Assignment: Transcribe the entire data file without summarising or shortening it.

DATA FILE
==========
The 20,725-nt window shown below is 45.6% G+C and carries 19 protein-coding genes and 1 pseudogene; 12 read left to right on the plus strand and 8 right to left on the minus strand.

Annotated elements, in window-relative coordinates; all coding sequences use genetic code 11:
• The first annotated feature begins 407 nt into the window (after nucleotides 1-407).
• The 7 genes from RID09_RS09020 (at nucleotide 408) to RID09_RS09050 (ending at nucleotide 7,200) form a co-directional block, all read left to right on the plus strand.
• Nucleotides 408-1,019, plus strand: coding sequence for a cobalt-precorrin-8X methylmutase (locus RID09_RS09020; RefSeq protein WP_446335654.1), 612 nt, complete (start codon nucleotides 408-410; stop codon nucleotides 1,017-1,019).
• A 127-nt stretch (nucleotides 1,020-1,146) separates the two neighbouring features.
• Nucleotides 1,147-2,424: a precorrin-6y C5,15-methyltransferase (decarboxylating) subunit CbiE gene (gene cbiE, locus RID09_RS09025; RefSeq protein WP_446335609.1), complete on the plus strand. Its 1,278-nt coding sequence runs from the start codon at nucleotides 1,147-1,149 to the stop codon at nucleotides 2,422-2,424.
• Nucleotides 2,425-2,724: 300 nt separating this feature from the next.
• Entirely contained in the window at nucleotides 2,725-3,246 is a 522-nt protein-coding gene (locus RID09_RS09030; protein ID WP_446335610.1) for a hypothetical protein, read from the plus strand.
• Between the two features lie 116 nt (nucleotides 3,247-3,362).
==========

The 20,725-nt window shown below is 45.6% G+C and carries 19 protein-coding genes and 1 pseudogene; 12 read left to right on the plus strand and 8 right to left on the minus strand.

Annotated elements, in window-relative coordinates; all coding sequences use genetic code 11:
• The first annotated feature begins 407 nt into the window (after nucleotides 1-407).
• The 7 genes from RID09_RS09020 (at nucleotide 408) to RID09_RS09050 (ending at nucleotide 7,200) form a co-directional block, all read left to right on the plus strand.
• Nucleotides 408-1,019, plus strand: coding sequence for a cobalt-precorrin-8X methylmutase (locus RID09_RS09020; RefSeq protein WP_446335654.1), 612 nt, complete (start codon nucleotides 408-410; stop codon nucleotides 1,017-1,019).
• A 127-nt stretch (nucleotides 1,020-1,146) separates the two neighbouring features.
• Nucleotides 1,147-2,424: a precorrin-6y C5,15-methyltransferase (decarboxylating) subunit CbiE gene (gene cbiE, locus RID09_RS09025; RefSeq protein WP_446335609.1), complete on the plus strand. Its 1,278-nt coding sequence runs from the start codon at nucleotides 1,147-1,149 to the stop codon at nucleotides 2,422-2,424.
• Nucleotides 2,425-2,724: 300 nt separating this feature from the next.
• Entirely contained in the window at nucleotides 2,725-3,246 is a 522-nt protein-coding gene (locus RID09_RS09030; protein ID WP_446335610.1) for a hypothetical protein, read from the plus strand.
• Between the two features lie 116 nt (nucleotides 3,247-3,362).